There was more controversy over Sudan President Omar al-Bashir’s inauguration this weekend, with the U.N. announcing that its top two Sudan officials would attend the swearing-in ceremony of the only sitting head of state targeted by an International Criminal Court arrest warrant.
The two officials, Haile Menkerios and Ibrahim Gambari, head the two U.N. peacekeeping missions in Sudan, UNMIS (the mission in Sudan) and UNAMID (the hybrid mission with the African Union in Darfur), respectively. The U.N.’s decision came on the heels of Human Rights Watch letters last Friday calling on Secretary of State Hillary Clinton, E.U. foreign ministers, and ICC member states to not send representation to Bashir’s inauguration. In the letters, HRW cites U.N. legal guidelines regarding contact with indicted individuals:
“[T]he presence of UN representatives in any ceremonial or similar occasion with [persons indicted by international criminal courts] should be avoided.”
Awkwardly, it seems that the United Nations has gone against its own better judgment. A U.N. spokesperson justified the decision, saying that the two officials “interact with the host government regularly on operational issues to ensure that their missions are able to function effectively and to address areas of mutual concern.” Another U.N. official told Reuters that the act is one of “diplomatic courtesy.”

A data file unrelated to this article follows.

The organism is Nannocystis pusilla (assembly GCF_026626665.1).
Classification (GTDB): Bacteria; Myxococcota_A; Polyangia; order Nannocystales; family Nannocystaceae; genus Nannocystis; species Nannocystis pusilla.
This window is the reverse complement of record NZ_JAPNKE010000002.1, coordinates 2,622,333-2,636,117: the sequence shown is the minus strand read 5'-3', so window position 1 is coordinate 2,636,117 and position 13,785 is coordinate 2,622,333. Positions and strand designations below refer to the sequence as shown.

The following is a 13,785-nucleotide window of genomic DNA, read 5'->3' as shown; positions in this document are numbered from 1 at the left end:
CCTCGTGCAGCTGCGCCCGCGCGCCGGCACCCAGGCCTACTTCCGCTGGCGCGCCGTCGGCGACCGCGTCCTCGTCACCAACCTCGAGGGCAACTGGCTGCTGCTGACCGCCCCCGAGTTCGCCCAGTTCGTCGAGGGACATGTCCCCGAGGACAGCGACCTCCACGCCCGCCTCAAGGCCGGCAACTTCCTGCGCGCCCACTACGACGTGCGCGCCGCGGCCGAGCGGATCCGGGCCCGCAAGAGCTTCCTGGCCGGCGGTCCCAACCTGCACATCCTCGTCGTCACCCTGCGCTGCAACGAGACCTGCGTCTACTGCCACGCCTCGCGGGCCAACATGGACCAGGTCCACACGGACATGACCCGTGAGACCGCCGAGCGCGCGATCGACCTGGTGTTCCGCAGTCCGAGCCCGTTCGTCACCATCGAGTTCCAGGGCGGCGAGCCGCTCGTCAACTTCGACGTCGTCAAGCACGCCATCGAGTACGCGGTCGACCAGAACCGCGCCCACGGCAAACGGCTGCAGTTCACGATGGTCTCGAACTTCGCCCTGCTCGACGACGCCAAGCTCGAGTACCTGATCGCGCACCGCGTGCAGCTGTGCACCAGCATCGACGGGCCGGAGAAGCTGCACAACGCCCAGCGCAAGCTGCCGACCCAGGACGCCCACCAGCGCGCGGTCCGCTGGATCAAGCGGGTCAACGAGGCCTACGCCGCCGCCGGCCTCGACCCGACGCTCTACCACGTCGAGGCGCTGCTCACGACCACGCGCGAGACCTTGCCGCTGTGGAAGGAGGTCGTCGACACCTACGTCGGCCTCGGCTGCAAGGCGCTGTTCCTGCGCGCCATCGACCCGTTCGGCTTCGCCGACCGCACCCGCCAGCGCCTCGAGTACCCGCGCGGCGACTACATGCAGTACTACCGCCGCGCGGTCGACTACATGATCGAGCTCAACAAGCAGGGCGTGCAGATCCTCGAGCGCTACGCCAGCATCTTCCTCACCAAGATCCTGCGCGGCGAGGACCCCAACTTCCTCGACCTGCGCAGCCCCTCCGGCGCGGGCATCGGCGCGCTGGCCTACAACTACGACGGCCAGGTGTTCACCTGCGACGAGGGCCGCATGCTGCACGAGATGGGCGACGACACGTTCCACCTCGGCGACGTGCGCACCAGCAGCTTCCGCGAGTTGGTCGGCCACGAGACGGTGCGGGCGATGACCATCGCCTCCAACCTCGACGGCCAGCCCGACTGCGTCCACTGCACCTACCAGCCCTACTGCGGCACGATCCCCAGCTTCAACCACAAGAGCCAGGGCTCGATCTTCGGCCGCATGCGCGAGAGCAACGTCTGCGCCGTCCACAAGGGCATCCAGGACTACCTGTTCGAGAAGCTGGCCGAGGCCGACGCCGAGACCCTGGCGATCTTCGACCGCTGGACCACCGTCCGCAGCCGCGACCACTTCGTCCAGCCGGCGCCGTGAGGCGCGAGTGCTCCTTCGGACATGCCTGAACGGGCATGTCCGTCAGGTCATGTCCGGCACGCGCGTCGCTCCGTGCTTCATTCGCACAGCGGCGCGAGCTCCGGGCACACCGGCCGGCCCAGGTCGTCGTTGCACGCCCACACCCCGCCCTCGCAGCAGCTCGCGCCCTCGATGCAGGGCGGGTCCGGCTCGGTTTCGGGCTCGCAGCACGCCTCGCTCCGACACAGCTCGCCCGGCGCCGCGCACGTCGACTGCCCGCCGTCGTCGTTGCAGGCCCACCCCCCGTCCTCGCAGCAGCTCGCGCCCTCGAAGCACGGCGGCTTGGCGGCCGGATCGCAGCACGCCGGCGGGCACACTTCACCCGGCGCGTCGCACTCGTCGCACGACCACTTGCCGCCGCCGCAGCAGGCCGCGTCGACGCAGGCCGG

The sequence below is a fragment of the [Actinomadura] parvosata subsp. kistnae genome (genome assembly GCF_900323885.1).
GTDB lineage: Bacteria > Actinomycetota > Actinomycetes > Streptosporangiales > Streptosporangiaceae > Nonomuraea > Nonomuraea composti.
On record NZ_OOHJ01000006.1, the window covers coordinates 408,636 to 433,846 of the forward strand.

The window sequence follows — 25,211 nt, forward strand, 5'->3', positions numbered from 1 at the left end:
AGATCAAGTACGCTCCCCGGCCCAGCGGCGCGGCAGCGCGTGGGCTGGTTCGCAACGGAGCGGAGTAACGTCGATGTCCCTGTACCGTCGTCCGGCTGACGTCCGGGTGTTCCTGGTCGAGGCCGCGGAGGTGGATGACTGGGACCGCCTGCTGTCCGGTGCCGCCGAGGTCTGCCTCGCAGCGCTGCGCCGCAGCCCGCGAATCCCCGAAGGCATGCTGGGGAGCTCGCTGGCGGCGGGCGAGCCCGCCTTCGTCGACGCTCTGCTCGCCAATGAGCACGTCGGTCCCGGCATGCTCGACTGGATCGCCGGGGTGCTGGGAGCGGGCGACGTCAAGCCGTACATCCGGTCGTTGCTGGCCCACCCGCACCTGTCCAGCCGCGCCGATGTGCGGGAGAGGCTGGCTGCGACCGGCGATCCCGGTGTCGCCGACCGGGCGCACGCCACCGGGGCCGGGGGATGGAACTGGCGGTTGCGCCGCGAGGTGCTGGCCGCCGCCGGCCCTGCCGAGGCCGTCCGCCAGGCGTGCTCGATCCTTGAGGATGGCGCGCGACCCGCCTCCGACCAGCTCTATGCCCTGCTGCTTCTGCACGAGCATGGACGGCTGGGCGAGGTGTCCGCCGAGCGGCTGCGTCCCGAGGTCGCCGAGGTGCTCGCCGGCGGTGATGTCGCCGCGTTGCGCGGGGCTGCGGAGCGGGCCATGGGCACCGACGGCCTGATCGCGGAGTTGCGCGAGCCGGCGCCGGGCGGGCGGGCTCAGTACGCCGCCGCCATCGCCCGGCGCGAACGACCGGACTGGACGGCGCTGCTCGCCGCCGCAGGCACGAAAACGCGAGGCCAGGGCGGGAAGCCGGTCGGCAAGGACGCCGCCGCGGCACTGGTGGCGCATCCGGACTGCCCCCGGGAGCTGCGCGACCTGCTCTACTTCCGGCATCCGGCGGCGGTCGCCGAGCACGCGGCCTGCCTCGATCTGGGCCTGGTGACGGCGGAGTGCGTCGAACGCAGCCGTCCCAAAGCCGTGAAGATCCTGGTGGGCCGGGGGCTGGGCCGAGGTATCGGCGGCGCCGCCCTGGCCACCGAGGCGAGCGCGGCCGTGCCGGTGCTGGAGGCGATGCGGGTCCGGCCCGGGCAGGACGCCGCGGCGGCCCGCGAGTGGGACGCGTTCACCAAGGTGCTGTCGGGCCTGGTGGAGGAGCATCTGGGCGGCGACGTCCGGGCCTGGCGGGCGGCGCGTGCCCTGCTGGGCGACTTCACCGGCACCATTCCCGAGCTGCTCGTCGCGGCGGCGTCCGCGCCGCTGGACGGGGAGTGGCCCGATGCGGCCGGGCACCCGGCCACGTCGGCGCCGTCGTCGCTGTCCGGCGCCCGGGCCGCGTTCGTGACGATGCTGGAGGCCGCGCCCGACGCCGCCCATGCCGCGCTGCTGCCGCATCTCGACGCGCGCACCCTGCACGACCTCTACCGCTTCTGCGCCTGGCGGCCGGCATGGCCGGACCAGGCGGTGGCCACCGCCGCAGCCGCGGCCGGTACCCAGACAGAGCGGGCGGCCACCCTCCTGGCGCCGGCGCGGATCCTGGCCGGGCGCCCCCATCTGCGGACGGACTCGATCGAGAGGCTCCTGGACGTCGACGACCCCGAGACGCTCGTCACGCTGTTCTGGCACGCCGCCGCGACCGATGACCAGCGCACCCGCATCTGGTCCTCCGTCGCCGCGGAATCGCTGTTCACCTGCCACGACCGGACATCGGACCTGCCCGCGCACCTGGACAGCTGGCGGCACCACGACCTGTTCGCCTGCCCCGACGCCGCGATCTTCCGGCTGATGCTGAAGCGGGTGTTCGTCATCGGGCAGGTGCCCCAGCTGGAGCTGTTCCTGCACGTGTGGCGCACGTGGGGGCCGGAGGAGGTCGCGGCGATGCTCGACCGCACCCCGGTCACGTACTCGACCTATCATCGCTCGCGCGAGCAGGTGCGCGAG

The U.N.’s attendance of Bashir’s inauguration carries such symbolic import that it goes beyond simple courtesy. It is also strategically flawed. Will the U.N.’s attendance of Bashir’s inauguration really convince Khartoum to allow peacekeeping troops in Darfur to freely investigate the civilian atrocities that continue to be perpetrated by the regime itself? What kind of message does U.N.’s presence at this celebratory event send to the Bashir regime – and to Sudanese across the country who have suffered under the regime for the past 21 years – about the legitimacy of his presidency following what was widely denounced as a deeply flawed election?
Photo: Sudanese President Omar al-Bashir visits supporters in Khartoum after being confirmed as the winner of Sudan’s April elections. (AP)